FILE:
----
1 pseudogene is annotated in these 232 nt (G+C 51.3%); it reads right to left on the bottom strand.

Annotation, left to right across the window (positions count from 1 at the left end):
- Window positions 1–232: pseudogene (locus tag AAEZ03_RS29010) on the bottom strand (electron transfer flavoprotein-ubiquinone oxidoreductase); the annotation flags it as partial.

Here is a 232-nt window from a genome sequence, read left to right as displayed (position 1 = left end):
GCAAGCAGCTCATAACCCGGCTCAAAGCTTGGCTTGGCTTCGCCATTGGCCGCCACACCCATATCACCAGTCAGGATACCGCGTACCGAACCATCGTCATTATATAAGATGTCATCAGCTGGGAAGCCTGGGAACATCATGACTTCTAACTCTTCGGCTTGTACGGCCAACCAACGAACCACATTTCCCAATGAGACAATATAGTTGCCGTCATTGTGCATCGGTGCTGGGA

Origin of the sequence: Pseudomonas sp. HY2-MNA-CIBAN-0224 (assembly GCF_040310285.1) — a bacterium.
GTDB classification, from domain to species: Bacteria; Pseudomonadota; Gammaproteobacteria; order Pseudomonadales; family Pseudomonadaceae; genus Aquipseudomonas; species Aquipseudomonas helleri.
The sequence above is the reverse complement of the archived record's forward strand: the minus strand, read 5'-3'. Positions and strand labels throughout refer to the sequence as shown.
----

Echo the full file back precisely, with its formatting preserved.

1 pseudogene is annotated in these 232 nt (G+C 51.3%); it reads right to left on the bottom strand.

Annotation, left to right across the window (positions count from 1 at the left end):
- Window positions 1–232: pseudogene (locus tag AAEZ03_RS29010) on the bottom strand (electron transfer flavoprotein-ubiquinone oxidoreductase); the annotation flags it as partial.

Here is a 232-nt window from a genome sequence, read left to right as displayed (position 1 = left end):
GCAAGCAGCTCATAACCCGGCTCAAAGCTTGGCTTGGCTTCGCCATTGGCCGCCACACCCATATCACCAGTCAGGATACCGCGTACCGAACCATCGTCATTATATAAGATGTCATCAGCTGGGAAGCCTGGGAACATCATGACTTCTAACTCTTCGGCTTGTACGGCCAACCAACGAACCACATTTCCCAATGAGACAATATAGTTGCCGTCATTGTGCATCGGTGCTGGGA

Origin of the sequence: Pseudomonas sp. HY2-MNA-CIBAN-0224 (assembly GCF_040310285.1) — a bacterium.
GTDB classification, from domain to species: Bacteria; Pseudomonadota; Gammaproteobacteria; order Pseudomonadales; family Pseudomonadaceae; genus Aquipseudomonas; species Aquipseudomonas helleri.
The sequence above is the reverse complement of the archived record's forward strand: the minus strand, read 5'-3'. Positions and strand labels throughout refer to the sequence as shown.